JPMorgan Chase has resorted to using a 'Volfefe Index' to gauge how Trump's erratic tweets affect financial markets
Donald Trump's warm words toward Pakistan signaled a reversal for the Republican president, who has in the past accused the country of being duplicitous (AFP Photo/Nicholas Kamm)

Even with the U.S. economy slowing down and some economists predicting that the United States will be in a recession in 2020, President Donald Trump continues to insist that the economy is in great shape and that he is responsible. Trump often uses Twitter to address financial matters, and JPMorgan Chase has created an index that measures the effect that Trump’s tweets have on the markets.

Emma Newburger, in a report for CNBC’s website, offers some data from JPMorgan’s index (which it has named the Volfefe Index). Newburger, using JPMorgan data, reports that since Trump was elected in November 2016, he “has averaged more than ten tweets a day to his nearly 64 million followers — roughly 14,000 total over that period associated with his personal account, of which more than 10,000 occurred after the 2017 inauguration.”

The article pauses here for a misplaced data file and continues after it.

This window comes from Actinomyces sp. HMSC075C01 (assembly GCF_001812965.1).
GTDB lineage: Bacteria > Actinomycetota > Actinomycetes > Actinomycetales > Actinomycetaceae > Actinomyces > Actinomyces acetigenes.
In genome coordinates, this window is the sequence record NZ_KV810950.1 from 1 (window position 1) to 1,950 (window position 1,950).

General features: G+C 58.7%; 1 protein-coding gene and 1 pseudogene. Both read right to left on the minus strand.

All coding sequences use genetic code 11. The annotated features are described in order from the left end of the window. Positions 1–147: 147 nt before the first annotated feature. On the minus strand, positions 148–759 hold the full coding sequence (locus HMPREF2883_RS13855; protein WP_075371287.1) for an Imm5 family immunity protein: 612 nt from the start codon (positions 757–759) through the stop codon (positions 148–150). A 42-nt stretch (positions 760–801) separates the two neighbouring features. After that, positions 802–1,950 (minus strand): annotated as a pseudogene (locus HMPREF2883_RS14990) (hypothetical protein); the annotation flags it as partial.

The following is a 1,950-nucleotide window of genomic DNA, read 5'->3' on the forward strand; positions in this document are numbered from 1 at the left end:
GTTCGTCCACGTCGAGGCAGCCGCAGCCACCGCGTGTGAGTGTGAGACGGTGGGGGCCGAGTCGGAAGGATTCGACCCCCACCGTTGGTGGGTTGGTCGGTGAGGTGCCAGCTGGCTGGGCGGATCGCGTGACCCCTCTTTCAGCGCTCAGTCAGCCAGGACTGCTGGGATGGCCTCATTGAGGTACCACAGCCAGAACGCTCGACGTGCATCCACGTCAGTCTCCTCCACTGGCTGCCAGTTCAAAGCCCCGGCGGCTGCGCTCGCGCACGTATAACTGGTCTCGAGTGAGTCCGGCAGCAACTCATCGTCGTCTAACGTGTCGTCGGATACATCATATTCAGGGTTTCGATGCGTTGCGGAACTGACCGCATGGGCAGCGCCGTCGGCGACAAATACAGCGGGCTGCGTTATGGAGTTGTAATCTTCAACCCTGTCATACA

Newburger writes that according to Bank of America Merrill Lynch, days in which Trump tweets a lot are “associated with negative stock market returns.” But the CNBC reporter also notes that even though Trump’s tweets “can disrupt markets with sudden attacks on China trade or the Federal Reserve,” he “has still been good for the stock market overall. The Dow is up 42% since the 2016 presidential election and 31% since his inauguration.”

Newburger also observes that “out of about 4000 non-retweets occurring during market hours from 2018 to the present, only 146 moved the market.”

JPMorgan Chase’s Volfefe Index notes when Trump is most likely to tweet. The president’s heaviest Twitter activity comes “around noon to 2 p.m.,” Newburger reports.